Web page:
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Storskalig lagring av sågspån

Jirjis, Raida


Large-scale storage of sawdust. Report No. 10. The aim of this study was to evaluate the influence of storage in loose and compacted piles on the quality of the sawdust as a fuel and as raw material for pellets production. The analysed quality parameters were: moisture content (MC), heating value, contents of ash, klason lignin and extractives. Other analyses included temperature development, dry matter loss and fungal activity. The storage period was 10/5/2000 – 28/1/2001. Sawdust from soft wood species was used to build an experimental pile (42x25x8 m) with two halves containing compacted and loosely piled sawdust. In each half, two sections, marked with 5 sampling points/section, were samples after 4 and 8.5 months of storage. Ambient temperature was around 20°C at the time of sawdust piling. In the compacted part, temperature rose continuously to a maximum of 65°C after about two months of storage and remained at this level for the rest of the storage period. Similar trend was obtained in the non compacted part. The average initial MC of the material was 54% (wet basis). After 4 months of storage the MC decline marginally, due to the high temperature inside the pile and a relatively dry summer. By the end of the storage trial, an average rise in MC ( 9 %) was measured in both parts of the pile. This was probably due to the heavy rains during the autumn. Initial fungal spore counts reflected a moderate activity in the material. The total spore counts and the count of viables were declined during storage reaching a very low level by the end of the trial, especially in the compacted section. Dry matter losses were low in both sections of the pile. Most of the loss, particularly in the compacted section, was measured after four months of storage (around 1.5 % dry weight). Total dry matter loss in the non compacted sawdust was 2.3 % (dry weight). The gross calorific values of the material showed minimal changes during storage. The average value was about 20.2 MJ/kg (dry weight) in both parts of the pile. The net calorific values declined from 16 down to 14.8 MJ/kg, mainly due to the rise in MC in both parts of the pile. Changes in ash contents during storage were marginal. The concentrations of klason lignin in the material before storage was around 28-30 % (dry weight basis).The lignin content was essentially unchanged after storage in the compacted part, while it increased to an average of 31.6 % in the other part. This could be explained by the higher dry matter loss in the non compacted material. An increase in the contents of alcohol-soluble extractives was measured in the sawdust after storage, especially in samples taken from the warmest area in the pile. The content increased from 2 % (dry weight) to 6.13% and 4.24% in the compacted and the non-compacted material respectively. Changes in the extractives in the cooler parts of the pile were minimal. This may indicate that the apparent increase in the extractives was caused by the thermal degradation of otherwise insoluble compounds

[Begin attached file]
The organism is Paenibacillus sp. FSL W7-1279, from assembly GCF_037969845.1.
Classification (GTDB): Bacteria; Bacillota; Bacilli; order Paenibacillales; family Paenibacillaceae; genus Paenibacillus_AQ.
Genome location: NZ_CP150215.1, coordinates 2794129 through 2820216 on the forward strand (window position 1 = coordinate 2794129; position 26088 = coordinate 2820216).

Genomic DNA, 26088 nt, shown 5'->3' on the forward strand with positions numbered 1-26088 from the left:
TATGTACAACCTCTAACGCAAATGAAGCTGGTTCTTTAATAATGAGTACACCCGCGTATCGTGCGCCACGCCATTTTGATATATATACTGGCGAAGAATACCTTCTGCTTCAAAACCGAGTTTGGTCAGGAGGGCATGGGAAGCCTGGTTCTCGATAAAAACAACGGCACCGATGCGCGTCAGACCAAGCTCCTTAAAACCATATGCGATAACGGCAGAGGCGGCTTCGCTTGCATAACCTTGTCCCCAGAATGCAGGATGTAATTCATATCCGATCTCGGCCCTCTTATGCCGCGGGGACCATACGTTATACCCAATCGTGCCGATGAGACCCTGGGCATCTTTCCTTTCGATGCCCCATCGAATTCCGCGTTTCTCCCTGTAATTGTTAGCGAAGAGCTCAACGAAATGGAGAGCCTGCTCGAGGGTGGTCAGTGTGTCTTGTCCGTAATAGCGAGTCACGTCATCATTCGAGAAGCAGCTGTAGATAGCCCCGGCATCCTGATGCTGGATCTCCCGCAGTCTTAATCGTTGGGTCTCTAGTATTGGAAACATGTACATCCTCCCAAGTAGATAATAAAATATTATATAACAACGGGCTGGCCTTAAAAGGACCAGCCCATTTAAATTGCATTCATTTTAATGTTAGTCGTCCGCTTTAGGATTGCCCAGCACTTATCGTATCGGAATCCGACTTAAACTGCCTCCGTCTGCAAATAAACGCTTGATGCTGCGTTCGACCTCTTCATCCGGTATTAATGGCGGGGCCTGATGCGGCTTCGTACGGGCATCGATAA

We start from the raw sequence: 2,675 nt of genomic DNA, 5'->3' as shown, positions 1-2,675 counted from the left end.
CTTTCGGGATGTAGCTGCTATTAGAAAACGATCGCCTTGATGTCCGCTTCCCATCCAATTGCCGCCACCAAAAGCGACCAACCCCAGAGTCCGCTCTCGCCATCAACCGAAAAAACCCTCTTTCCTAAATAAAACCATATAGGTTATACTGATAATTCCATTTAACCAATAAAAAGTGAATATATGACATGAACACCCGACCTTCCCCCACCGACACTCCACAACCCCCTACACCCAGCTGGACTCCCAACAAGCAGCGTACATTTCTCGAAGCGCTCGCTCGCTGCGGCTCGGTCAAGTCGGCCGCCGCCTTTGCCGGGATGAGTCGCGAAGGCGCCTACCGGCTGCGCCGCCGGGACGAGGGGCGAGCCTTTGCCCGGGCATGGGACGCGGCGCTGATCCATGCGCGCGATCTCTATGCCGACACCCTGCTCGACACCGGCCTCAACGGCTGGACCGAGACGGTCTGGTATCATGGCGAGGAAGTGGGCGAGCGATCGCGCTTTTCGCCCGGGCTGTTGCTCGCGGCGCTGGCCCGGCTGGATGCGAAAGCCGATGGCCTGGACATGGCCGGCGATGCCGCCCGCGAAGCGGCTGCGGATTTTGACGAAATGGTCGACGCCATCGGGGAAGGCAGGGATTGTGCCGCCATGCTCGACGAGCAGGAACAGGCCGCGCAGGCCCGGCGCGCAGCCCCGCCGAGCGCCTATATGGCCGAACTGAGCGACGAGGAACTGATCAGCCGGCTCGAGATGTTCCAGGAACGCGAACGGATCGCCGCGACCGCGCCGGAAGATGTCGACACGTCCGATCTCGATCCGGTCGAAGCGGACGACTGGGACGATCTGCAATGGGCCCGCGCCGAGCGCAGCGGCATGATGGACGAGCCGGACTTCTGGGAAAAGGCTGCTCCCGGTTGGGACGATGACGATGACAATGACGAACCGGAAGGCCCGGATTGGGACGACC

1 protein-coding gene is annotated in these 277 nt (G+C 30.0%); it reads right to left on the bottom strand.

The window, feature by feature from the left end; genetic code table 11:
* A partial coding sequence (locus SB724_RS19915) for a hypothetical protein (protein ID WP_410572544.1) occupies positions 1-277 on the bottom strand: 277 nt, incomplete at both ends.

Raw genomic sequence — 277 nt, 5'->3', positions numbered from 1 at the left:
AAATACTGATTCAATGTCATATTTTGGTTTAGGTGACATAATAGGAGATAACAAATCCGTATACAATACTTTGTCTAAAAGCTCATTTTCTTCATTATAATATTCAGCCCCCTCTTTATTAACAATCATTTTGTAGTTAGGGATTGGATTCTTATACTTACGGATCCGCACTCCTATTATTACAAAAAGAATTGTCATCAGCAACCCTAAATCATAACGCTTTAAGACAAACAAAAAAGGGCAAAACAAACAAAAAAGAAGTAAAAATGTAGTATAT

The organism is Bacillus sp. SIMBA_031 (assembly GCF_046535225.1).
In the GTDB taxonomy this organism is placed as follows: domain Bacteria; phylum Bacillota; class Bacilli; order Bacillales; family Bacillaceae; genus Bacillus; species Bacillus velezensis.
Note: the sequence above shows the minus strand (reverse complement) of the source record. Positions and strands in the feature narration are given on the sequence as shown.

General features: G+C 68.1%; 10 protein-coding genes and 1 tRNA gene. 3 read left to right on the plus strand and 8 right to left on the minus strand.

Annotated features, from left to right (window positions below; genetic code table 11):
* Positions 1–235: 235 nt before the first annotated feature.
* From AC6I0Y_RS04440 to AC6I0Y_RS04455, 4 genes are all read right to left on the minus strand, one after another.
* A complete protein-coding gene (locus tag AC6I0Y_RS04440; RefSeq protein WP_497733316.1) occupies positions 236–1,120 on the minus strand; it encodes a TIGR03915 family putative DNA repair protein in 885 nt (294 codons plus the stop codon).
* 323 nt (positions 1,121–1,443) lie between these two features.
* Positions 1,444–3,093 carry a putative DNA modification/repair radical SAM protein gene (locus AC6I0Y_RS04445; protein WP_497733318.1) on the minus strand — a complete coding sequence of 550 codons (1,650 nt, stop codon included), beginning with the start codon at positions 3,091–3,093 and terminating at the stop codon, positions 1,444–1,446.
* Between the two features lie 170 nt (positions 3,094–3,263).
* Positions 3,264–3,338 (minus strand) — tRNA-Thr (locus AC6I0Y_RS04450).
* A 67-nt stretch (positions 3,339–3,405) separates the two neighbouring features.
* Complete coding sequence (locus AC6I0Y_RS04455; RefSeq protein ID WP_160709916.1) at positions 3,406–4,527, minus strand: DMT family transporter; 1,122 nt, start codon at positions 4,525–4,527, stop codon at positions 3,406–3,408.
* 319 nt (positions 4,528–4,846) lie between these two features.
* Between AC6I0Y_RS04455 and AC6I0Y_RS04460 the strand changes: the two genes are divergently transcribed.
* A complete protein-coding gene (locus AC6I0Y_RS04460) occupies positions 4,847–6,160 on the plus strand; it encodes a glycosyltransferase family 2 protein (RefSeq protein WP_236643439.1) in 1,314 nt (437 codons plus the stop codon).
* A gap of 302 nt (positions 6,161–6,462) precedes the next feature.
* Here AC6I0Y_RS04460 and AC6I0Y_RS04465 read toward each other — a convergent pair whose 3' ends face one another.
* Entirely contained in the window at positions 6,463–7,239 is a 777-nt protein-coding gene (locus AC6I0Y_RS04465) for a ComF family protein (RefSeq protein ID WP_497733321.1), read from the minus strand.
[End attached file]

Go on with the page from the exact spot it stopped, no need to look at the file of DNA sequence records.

Sawdust; wood fuel; moisture content; outdoor storage; heating value

Published in

Rapport - Institutionen för bioenergi
2005, number: 11Publisher: Inst. för bioenergi

    UKÄ Subject classification

    Renewable Bioenergy Research

    Permanent link to this page (URI)